anna roik

MICROBIOME SCIENTIST | CORAL REEF ECOLOGIST

About me

I am a marine scientist interested in ocean life.

My research projects mainly aim to advance our knowledge of coral reef ecosystems and how reef-building species live together with marine microbes. I have developed my expertise in the Caribbean, the Red Sea, and the reefs of south-east Asia, Thailand.

    Currently, I am investigating whether and how we could employ  beneficial microbes or whole microbiomes to enhance stress resilience of reef-building corals. I am exploring microbiome tranplantation strategies and marine probiotics.

    Aside from doing research, I am also trying to ‘safeguard’ contemporary coral reefs and their inhabitants on my camera. You should explore my reef photo gallery to enjoy the beauty of coral reefs from your screen at home!

PROJECTS

Ongoing & past
research projects

PUBLICATIONS

Scientific & other
publications

CV

My career and affiliations

REEF PHOTOS

Photography Projects

Microbiome manipulation for reef-building corals

This project aims to advance our understanding of coral microbiome functioning and the development of ‘coral ‘probiotics’ which in the future could be used to assist acclimation under rapid climate change.

Climate-induced ‘coral bleaching events’ have driven significant habitat degradation in coral reefs over only the past few years. Science-based conservation strategies that offer sustainable and efficient solutions are urgently needed to prevent further losses.

Ocean warming is just progressing too rapidly for the long-lived reef-building corals to adapt. Here, the manipulation of the fast-evolving bacterial microbiome could enhance coral climate resilience within one generation.

Microbiome manipulation strategies such as probiotics or microbiome transplantations have been successfully employed in the food production sector (agri- and aquaculture), as well as in clinical treatments for humans to tweak the health and performance of host organisms. So our idea is now to adopt these approaches for corals to help them to buffer stressors or acclimatize on short times scales. A beneficial microbiome community could increase coral heat tolerance through mitigation of stress at the cellular and metabolic level, however mechanisms are yet to be understood in corals.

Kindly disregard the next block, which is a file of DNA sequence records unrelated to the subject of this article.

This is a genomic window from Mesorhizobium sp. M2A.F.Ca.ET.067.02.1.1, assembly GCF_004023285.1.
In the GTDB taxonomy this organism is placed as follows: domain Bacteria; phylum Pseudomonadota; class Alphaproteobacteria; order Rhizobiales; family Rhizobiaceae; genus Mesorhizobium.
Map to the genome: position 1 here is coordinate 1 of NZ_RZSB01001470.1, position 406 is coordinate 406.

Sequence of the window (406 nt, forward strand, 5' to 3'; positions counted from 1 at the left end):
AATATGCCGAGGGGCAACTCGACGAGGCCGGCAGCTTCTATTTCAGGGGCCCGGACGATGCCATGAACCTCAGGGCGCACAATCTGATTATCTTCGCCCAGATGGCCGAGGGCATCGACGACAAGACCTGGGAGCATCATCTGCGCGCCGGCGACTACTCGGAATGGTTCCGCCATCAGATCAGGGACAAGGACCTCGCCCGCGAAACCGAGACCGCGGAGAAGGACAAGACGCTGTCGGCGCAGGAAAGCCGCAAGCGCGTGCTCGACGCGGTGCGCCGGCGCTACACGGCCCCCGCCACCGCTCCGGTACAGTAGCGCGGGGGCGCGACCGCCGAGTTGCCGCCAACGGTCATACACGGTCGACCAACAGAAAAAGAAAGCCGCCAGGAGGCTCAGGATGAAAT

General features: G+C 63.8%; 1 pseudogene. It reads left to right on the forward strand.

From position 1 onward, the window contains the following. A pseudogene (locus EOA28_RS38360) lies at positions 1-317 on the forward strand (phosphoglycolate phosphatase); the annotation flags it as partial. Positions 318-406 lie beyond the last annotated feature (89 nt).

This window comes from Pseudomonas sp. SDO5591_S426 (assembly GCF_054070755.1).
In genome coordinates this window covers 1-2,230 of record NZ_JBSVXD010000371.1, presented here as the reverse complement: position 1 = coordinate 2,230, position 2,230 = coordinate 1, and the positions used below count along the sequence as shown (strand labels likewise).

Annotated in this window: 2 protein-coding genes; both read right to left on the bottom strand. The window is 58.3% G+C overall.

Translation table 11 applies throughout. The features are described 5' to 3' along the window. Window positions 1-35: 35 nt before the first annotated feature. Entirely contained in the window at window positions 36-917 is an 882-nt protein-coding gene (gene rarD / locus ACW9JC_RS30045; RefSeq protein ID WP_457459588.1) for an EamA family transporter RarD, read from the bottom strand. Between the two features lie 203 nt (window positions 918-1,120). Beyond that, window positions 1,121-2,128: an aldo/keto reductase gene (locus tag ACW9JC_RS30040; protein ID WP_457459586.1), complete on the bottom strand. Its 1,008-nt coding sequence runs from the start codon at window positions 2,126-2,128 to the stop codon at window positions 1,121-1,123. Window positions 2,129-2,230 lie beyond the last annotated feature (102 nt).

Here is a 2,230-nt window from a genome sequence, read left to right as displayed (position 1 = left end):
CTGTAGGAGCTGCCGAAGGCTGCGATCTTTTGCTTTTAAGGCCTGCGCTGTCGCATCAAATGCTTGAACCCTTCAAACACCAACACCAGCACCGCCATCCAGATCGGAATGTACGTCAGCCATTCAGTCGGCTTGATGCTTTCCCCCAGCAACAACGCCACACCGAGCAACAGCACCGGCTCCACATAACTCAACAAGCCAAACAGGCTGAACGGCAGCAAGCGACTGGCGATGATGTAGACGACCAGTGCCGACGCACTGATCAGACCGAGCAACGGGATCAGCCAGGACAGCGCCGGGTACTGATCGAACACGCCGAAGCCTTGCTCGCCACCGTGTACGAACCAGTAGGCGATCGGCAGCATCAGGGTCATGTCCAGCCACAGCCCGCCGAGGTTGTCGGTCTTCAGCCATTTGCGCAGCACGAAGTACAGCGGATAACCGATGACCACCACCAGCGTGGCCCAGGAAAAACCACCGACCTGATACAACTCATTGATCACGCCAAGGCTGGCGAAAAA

Topics and tools in this project:

  • Microbiome manipulation experiments
  • Next-generation sequencing, metabarcoding and metagenomics
  • Eco-physiological measurements (in situ measurements of metabolism and coral tissue analyses)

Peixoto RS, Voolstra CR, Sweet M, Duarte CM, Carvalho S, Villela H,
Lunshof JE, Gram L, Woodhams DC, Walter J,
Roik A, Hentschel U, Vega Thurber R,
Daisley B, Ushijima B, Daffonchio D, Costa R, Keller-Costa T, Bowman JS, Rosado
AS, Reid G, Mason CE, Walke JB, Thomas T, Berg G (2022)
Harnessing the microbiome to prevent global biodiversity loss. Nat Microbiol, 1–10. DOI: 10.1038/s41564-022-01173-1. https://www.nature.com/articles/s41564-022-01173-1

Doering T, Wall M, Putchim L, Rattanawongwan T, Schroeder R, Hentschel U, Roik A (2021) Towards enhancing coral heat tolerance: a “microbiome transplantation” treatment using inoculations of homogenized coral tissues. Microbiome, 9(1), 102. DOI: 10.1186/s40168-021-01053-6. https://microbiomejournal.biomedcentral.com/articles/10.1186/s40168-021-01053-6
 

News 2023

We are ready to launch our follow-up study on coral microbiome transplantation. The major aim in this new project is to optimize and streamline protocols, explore the long-term effects of microbiome transfers between corals after transplanting recipients back into the reef. Stay tuned!

News 2021

Our first exerimental trials of coral microbiome tranplantation have been published with Microbiome Journal. Watch the Video Abstract to learn about our study!

The study was part of our German-Thai collaborative research projects. We are also proud to present the Thai-language version of our video abstract! 🇹🇭

Mysterious coral (reef) associated fungi